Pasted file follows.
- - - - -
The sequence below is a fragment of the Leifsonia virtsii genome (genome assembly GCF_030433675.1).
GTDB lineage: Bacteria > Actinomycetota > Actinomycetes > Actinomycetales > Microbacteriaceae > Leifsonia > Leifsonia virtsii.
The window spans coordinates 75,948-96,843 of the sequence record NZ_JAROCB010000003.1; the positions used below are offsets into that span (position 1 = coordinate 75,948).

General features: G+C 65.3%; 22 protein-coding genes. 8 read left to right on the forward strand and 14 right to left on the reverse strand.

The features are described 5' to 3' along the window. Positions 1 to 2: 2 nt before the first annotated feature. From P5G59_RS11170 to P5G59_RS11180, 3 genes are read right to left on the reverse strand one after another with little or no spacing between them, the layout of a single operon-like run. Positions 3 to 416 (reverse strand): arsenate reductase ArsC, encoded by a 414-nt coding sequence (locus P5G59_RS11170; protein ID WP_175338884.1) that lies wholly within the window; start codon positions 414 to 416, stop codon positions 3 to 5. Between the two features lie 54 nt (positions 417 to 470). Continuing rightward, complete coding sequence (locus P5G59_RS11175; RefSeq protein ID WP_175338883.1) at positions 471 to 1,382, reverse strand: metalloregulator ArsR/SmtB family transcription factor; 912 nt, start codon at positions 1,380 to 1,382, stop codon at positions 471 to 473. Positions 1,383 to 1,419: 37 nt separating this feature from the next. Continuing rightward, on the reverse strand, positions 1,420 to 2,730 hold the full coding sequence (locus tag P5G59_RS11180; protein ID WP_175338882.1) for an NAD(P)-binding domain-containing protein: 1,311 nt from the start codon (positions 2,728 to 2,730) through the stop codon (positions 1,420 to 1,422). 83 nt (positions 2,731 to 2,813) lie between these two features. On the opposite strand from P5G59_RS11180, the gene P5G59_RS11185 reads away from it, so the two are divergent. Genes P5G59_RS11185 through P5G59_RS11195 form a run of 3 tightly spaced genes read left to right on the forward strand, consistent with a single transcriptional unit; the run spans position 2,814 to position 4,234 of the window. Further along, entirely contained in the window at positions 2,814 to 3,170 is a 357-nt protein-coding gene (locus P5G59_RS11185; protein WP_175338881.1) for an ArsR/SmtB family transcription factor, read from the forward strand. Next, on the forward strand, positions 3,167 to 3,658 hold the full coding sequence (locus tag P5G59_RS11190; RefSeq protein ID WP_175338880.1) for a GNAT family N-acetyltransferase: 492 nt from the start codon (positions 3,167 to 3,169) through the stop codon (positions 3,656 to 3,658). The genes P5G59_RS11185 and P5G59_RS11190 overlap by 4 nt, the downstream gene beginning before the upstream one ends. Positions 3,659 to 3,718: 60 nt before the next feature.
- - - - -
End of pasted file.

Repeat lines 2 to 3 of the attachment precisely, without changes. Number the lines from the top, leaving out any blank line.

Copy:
GTDB lineage: Bacteria > Actinomycetota > Actinomycetes > Actinomycetales > Microbacteriaceae > Leifsonia > Leifsonia virtsii.
The window spans coordinates 75,948-96,843 of the sequence record NZ_JAROCB010000003.1; the positions used below are offsets into that span (position 1 = coordinate 75,948).